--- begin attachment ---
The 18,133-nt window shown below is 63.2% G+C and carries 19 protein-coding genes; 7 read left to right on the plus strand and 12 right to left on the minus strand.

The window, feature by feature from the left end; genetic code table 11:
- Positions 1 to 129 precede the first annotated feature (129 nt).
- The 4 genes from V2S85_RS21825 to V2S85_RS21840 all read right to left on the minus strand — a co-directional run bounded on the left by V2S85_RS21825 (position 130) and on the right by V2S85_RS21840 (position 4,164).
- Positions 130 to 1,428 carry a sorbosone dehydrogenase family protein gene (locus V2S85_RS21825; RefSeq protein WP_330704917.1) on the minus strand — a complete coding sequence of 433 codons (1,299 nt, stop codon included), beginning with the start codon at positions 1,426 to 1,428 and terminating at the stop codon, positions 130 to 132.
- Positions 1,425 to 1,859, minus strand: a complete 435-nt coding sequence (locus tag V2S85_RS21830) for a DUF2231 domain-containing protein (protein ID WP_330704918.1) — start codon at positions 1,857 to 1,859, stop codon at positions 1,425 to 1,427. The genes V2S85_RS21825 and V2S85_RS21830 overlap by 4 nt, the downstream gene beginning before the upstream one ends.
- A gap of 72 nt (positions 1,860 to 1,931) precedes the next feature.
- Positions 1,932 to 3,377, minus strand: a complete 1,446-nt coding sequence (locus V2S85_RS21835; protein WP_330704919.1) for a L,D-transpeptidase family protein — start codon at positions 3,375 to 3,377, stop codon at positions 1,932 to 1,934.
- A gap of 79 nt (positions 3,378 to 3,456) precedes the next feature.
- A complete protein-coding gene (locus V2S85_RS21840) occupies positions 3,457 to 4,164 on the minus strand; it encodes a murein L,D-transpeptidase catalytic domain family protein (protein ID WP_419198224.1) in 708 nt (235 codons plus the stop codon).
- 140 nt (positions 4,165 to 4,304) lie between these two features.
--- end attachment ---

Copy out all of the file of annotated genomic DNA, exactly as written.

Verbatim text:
The 18,133-nt window shown below is 63.2% G+C and carries 19 protein-coding genes; 7 read left to right on the plus strand and 12 right to left on the minus strand.

The window, feature by feature from the left end; genetic code table 11:
- Positions 1 to 129 precede the first annotated feature (129 nt).
- The 4 genes from V2S85_RS21825 to V2S85_RS21840 all read right to left on the minus strand — a co-directional run bounded on the left by V2S85_RS21825 (position 130) and on the right by V2S85_RS21840 (position 4,164).
- Positions 130 to 1,428 carry a sorbosone dehydrogenase family protein gene (locus V2S85_RS21825; RefSeq protein WP_330704917.1) on the minus strand — a complete coding sequence of 433 codons (1,299 nt, stop codon included), beginning with the start codon at positions 1,426 to 1,428 and terminating at the stop codon, positions 130 to 132.
- Positions 1,425 to 1,859, minus strand: a complete 435-nt coding sequence (locus tag V2S85_RS21830) for a DUF2231 domain-containing protein (protein ID WP_330704918.1) — start codon at positions 1,857 to 1,859, stop codon at positions 1,425 to 1,427. The genes V2S85_RS21825 and V2S85_RS21830 overlap by 4 nt, the downstream gene beginning before the upstream one ends.
- A gap of 72 nt (positions 1,860 to 1,931) precedes the next feature.
- Positions 1,932 to 3,377, minus strand: a complete 1,446-nt coding sequence (locus V2S85_RS21835; protein WP_330704919.1) for a L,D-transpeptidase family protein — start codon at positions 3,375 to 3,377, stop codon at positions 1,932 to 1,934.
- A gap of 79 nt (positions 3,378 to 3,456) precedes the next feature.
- A complete protein-coding gene (locus V2S85_RS21840) occupies positions 3,457 to 4,164 on the minus strand; it encodes a murein L,D-transpeptidase catalytic domain family protein (protein ID WP_419198224.1) in 708 nt (235 codons plus the stop codon).
- 140 nt (positions 4,165 to 4,304) lie between these two features.